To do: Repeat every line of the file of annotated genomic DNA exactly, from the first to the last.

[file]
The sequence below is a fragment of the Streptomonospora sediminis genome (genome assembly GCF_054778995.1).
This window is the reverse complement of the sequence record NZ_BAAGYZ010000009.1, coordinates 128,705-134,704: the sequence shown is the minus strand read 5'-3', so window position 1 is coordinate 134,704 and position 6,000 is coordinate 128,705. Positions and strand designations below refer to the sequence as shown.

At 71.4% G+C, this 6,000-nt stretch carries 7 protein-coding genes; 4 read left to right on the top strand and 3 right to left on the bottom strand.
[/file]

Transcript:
The sequence below is a fragment of the Streptomonospora sediminis genome (genome assembly GCF_054778995.1).
This window is the reverse complement of the sequence record NZ_BAAGYZ010000009.1, coordinates 128,705-134,704: the sequence shown is the minus strand read 5'-3', so window position 1 is coordinate 134,704 and position 6,000 is coordinate 128,705. Positions and strand designations below refer to the sequence as shown.

At 71.4% G+C, this 6,000-nt stretch carries 7 protein-coding genes; 4 read left to right on the top strand and 3 right to left on the bottom strand.